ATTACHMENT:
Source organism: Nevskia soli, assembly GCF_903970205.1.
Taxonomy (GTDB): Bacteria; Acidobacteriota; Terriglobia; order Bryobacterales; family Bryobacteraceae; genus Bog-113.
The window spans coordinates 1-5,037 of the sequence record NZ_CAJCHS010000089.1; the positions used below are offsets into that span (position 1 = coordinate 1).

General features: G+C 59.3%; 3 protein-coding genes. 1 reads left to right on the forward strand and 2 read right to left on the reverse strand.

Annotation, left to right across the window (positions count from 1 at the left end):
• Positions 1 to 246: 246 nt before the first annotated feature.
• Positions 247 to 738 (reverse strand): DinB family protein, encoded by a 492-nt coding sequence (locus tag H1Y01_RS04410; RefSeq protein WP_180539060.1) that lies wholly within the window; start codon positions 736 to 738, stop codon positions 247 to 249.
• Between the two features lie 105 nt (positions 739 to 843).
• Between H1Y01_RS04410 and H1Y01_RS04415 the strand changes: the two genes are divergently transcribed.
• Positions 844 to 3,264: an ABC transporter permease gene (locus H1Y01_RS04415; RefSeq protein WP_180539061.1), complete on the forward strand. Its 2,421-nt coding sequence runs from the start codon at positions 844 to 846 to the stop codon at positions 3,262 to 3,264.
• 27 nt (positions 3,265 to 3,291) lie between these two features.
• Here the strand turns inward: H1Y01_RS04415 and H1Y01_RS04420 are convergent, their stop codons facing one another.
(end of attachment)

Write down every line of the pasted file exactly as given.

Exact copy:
Source organism: Nevskia soli, assembly GCF_903970205.1.
Taxonomy (GTDB): Bacteria; Acidobacteriota; Terriglobia; order Bryobacterales; family Bryobacteraceae; genus Bog-113.
The window spans coordinates 1-5,037 of the sequence record NZ_CAJCHS010000089.1; the positions used below are offsets into that span (position 1 = coordinate 1).

General features: G+C 59.3%; 3 protein-coding genes. 1 reads left to right on the forward strand and 2 read right to left on the reverse strand.

Annotation, left to right across the window (positions count from 1 at the left end):
• Positions 1 to 246: 246 nt before the first annotated feature.
• Positions 247 to 738 (reverse strand): DinB family protein, encoded by a 492-nt coding sequence (locus tag H1Y01_RS04410; RefSeq protein WP_180539060.1) that lies wholly within the window; start codon positions 736 to 738, stop codon positions 247 to 249.
• Between the two features lie 105 nt (positions 739 to 843).
• Between H1Y01_RS04410 and H1Y01_RS04415 the strand changes: the two genes are divergently transcribed.
• Positions 844 to 3,264: an ABC transporter permease gene (locus H1Y01_RS04415; RefSeq protein WP_180539061.1), complete on the forward strand. Its 2,421-nt coding sequence runs from the start codon at positions 844 to 846 to the stop codon at positions 3,262 to 3,264.
• 27 nt (positions 3,265 to 3,291) lie between these two features.
• Here the strand turns inward: H1Y01_RS04415 and H1Y01_RS04420 are convergent, their stop codons facing one another.